Potential H7N9 flu treatment shows promise
The Kansas State University research team evaluated multiple antiviral drugs for their effectiveness against the deadly flu strain. Avian H7N9 influenza caused more than 130 human infections and at least 43 deaths in China.
Because of the lack of existing human immunity against H7 subtype influenza viruses and the lack of a commercial vaccine, antiviral drugs are critical tools to treat humans infected with H7N9.
"Both M2-ion channel blockers, such as amantadine, and neuraminidase inhibitors, such as Tamiflu or Relenza, are used as antiviral drugs for influenza infections of humans," Juergen Richt, the researcher supervising the study, said. "The emerging H7N9 viruses are resistant to the M2-ion channel blockers and some also to neuramidinidase inhibitors because of mutations in the respective viral proteins."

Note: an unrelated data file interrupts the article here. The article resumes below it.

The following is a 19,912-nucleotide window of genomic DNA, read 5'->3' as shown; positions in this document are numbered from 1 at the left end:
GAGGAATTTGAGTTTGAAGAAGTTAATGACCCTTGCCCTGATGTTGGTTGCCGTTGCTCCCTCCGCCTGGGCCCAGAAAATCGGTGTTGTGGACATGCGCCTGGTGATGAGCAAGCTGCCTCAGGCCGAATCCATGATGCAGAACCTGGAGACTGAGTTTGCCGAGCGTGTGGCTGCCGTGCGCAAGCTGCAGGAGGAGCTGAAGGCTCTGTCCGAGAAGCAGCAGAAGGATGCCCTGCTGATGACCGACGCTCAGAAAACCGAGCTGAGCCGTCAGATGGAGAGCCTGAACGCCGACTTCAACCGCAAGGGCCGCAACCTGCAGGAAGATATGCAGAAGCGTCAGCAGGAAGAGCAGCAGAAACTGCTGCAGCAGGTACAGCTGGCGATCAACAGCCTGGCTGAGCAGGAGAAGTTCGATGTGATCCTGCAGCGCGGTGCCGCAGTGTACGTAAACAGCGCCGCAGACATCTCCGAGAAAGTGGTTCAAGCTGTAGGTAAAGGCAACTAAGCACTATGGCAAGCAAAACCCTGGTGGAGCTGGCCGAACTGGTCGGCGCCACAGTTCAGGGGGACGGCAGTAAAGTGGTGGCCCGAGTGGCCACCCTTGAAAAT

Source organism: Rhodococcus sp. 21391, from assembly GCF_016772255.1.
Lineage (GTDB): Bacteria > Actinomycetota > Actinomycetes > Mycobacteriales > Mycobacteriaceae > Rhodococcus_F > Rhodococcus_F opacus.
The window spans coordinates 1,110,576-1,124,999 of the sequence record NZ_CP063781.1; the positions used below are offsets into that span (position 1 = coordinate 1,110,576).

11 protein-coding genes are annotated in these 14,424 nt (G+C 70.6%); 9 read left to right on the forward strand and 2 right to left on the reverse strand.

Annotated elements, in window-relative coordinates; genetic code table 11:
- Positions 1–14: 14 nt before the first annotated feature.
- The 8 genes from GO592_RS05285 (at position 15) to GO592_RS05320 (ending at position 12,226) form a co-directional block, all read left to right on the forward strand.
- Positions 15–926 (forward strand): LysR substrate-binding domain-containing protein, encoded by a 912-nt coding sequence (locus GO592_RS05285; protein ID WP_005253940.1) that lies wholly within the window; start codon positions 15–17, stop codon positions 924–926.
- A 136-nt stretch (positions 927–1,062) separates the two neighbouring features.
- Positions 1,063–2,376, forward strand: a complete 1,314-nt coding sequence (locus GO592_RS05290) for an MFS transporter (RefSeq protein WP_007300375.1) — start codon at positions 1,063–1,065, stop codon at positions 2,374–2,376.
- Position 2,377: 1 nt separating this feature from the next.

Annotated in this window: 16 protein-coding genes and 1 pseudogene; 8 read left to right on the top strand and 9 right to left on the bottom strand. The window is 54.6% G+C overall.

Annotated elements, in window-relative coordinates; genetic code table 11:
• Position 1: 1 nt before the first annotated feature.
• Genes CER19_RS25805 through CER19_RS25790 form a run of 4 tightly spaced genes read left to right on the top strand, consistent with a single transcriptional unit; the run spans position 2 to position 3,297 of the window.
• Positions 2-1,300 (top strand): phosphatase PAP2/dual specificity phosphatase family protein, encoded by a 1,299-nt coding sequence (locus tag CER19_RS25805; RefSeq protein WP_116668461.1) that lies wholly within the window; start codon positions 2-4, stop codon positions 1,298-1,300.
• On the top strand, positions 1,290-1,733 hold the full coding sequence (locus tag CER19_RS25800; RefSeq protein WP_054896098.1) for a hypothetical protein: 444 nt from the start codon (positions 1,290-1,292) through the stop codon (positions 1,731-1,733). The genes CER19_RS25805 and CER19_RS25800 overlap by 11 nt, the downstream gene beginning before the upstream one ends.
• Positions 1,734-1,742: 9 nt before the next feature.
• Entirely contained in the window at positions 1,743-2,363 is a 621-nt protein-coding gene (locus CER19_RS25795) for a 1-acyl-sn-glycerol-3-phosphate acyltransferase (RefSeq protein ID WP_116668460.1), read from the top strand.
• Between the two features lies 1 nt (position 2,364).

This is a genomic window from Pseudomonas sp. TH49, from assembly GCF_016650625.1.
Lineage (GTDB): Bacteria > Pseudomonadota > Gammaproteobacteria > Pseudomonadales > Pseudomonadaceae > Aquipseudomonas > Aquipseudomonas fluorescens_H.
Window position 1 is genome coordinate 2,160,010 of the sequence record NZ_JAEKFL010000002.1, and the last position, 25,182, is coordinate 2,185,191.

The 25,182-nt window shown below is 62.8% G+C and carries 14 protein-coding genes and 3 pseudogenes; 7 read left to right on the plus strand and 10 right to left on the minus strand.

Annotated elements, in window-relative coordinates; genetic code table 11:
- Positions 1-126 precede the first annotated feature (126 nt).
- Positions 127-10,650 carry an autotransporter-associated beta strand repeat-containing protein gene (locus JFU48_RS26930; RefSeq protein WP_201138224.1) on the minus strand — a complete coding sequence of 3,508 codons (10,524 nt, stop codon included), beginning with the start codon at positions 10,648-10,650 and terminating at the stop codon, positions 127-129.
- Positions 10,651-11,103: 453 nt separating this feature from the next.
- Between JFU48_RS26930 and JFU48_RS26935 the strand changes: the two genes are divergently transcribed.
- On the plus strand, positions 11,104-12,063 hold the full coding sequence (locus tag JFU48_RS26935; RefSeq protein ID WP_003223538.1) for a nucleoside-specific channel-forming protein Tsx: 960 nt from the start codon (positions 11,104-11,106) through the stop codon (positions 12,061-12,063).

While H7N9 was resistant to common antivirals like Tamiflu and Relenza, the researchers found that Alferon N was able to inhibit Tamiflu-resistant H7N9 virus replication.
"In this study we report that Alferon N can inhibit wild type and Tamiflu-resistant H7N9 virus replication in vitro," Richt said. "Since Alferon N is approved for clinical use, this would allow a rapid regulatory approval process for this drug under pandemic threat."
The researchers conducted the study at the university's Biosecurity Research Institute. The research was conducted primarily by Qinfang Liu, a postdoctoral fellow in Richt's laboratory.